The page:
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Category: older fathers

A study in the journal Bipolar Disorders two weeks ago found that the children of fathers 50 or older had three times the risk of having bipolar disorder compared to children of fathers 30-34 years old.

Bipolar disorder afflicts...

A study in the journal Bipolar Disorders two weeks ago found that the children of fathers 50 or older had three times the risk of having bipolar disorder compared to children of fathers 30-34 years old.

Bipolar disorder afflicts about 1 percent of the general population, so, in very rough terms, the risk of bipolar disorder in the children of these older fathers is about 3 percent.

That's about one in every school classroom with 30 kids. it sounds frightening.

But turn it around and put it this way: The children of those older fathers have a 97 percent chance of not having bipolar disorder. Suddenly the risk sounds quite different.

It's not easy to convey these risks properly to readers, and reporters often get it wrong.

In another study this week on older fathers, researchers found...

In a short essay at rhrealitycheck.org, Elizabeth Gregory, the director of Women's Gender & Sexuality...

In a short essay at rhrealitycheck.org, Elizabeth Gregory, the director of Women's Gender & Sexuality Studies at the University of Houston, argues that new research linking older fathers to an increased risk of autism, schizophrenia, and other ailments in their children, is "not the end of the world." That's from the headline, and maybe she didn't write it. But it's vague. And if it means we shouldn't be too concerned about the risks of older fatherhood, it's premature.

Rhrealitycheck.org, which I'm not familiar with, says it is "an online community and publication serving individuals and organizations committed to advancing sexual and reproductive health and rights," and a "resource for evidence-based information,...

I posted earlier on the late-August study adding new evidence to the link between older fathers and autism and other ailments, and Deborah Blum...

I posted earlier on the late-August study adding new evidence to the link between older fathers and autism and other ailments, and Deborah Blum posted on a story looking at the implications for the human gene pool. But there is, I think, one more thing to say about the coverage.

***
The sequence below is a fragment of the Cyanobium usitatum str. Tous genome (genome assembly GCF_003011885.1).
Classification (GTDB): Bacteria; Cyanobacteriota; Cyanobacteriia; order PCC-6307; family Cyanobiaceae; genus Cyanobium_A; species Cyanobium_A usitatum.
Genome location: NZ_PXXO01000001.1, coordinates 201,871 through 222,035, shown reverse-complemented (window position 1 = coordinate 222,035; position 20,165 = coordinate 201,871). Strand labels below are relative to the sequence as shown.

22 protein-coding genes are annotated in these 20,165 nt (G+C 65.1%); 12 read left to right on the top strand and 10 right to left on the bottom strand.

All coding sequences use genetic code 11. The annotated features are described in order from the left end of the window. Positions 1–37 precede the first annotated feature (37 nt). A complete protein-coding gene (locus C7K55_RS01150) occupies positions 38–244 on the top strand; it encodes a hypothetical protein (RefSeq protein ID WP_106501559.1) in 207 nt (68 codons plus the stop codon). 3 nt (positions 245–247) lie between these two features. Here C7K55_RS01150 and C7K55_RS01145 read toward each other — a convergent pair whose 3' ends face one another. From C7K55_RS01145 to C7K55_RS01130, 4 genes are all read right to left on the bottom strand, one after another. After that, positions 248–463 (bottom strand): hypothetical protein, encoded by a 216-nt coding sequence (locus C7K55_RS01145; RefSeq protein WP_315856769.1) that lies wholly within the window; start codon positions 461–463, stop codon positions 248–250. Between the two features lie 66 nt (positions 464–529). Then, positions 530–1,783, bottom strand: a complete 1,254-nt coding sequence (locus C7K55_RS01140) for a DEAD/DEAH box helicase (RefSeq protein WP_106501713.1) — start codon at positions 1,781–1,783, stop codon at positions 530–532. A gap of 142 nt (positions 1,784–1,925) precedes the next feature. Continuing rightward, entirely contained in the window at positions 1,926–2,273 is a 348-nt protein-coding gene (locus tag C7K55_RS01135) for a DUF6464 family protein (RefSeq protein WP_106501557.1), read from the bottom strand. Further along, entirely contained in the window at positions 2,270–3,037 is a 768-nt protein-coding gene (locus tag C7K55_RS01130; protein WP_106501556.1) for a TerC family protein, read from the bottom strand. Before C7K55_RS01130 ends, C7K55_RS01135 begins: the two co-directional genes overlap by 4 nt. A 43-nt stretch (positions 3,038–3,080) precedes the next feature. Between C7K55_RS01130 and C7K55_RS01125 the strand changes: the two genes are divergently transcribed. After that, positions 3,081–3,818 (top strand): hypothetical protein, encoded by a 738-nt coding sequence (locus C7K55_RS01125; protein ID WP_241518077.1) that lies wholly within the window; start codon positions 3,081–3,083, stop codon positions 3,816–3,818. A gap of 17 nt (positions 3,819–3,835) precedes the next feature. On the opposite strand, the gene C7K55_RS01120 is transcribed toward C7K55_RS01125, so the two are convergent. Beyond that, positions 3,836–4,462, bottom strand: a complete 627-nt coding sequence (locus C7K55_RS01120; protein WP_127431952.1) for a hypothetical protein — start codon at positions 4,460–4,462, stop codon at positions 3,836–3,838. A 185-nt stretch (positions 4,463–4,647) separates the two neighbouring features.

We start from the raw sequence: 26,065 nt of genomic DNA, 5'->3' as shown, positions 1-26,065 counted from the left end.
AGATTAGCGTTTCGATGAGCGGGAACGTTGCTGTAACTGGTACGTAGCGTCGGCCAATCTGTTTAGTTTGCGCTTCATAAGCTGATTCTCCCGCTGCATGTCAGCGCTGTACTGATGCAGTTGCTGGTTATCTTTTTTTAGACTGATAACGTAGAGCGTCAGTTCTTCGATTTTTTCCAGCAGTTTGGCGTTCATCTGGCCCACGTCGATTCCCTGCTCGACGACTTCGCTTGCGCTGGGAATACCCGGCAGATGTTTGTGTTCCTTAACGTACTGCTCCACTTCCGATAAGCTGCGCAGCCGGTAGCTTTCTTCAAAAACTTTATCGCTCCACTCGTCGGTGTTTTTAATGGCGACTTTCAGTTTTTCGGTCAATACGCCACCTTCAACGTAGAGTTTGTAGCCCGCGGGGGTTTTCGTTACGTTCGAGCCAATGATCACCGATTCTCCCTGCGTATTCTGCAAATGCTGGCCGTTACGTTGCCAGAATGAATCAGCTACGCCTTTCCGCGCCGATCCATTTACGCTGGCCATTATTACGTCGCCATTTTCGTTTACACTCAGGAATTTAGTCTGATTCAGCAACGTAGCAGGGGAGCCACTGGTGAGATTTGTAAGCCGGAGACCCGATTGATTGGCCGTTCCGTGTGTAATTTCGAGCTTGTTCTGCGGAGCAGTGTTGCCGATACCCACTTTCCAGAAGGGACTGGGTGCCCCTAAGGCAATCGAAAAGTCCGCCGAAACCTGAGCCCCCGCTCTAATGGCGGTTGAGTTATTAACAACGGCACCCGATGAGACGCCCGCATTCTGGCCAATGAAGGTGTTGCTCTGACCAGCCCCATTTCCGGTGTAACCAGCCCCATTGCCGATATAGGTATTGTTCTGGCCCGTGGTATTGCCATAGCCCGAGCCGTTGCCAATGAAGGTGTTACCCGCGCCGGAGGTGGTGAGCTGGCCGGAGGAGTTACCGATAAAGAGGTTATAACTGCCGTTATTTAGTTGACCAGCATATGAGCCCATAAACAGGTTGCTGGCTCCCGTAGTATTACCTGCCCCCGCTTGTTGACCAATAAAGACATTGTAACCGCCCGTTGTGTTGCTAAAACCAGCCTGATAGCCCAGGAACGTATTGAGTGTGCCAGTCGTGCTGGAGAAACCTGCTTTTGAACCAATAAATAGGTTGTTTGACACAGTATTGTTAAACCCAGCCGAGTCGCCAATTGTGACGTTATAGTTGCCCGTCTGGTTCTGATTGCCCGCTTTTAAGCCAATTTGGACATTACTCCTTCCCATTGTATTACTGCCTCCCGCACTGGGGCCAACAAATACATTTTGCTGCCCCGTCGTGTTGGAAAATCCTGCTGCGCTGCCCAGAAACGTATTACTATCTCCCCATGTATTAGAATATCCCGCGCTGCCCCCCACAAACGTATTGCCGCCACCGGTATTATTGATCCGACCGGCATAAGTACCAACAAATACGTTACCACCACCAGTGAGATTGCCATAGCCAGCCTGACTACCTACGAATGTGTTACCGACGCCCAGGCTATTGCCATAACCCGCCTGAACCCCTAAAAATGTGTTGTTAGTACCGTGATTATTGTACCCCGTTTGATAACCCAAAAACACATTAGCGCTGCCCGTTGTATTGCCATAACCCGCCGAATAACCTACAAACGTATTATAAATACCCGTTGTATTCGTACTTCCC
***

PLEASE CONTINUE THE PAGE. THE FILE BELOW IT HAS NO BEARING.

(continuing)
The study received wide attention, even though this link has been clear for years. Most of the coverage missed what was new about this study, which did indeed add significant evidence to what had already been known. But something very important was largely missed. And I count that as a general failure of the press.

Much of the coverage was simply silly, amounting to this: OK, men, now you have to worry about your biological clocks, too! ...

Last week, the journal Nature published a paper titled "Risk of de novo mutations and the importance of the father's age to disease risk." As Paul Raeburn...

Last week, the journal Nature published a paper titled "Risk of de novo mutations and the importance of the father's age to disease risk." As Paul Raeburn noted here at the Tracker, the resulting coverage focused almost entirely on whether aging fathers could be suddenly seen as a significant contribution to autism cases.

Perhaps that emphasis isn't surprising given the fact that autism is a high-profile condition and given that earlier stories had put more emphasis on the age of the mother.  But, as science writer Seth Mnookin points out in a Monday post at New Yorker.com, the...

The idea that older women have an increased risk of having a child with autism has received a lot of press. Many women trying to juggle families and careers weigh this carefully while making their plans. The medical profession did a good job getting the word out on this.

What is not generally known, however...

The idea that older women have an increased risk of having a child with autism has received a lot of press. Many women trying to juggle families and careers weigh this carefully while making their plans. The medical profession did a good job getting the word out on this.

What is not generally known, however, is that children of older fathers also face increased risks of certain illnesses, including, notably, autism and schizophrenia. That has been known to researchers for some time, but medicine has done a terrible job of getting the word out on fathers. A paper appearing today in Nature, however, has attracted a lot of attention and could begin to change that.

Over at The Wall Street JournalGautam Naik is a little bit fuzzy about what precisely is new in the Nature paper; he mostly discusses...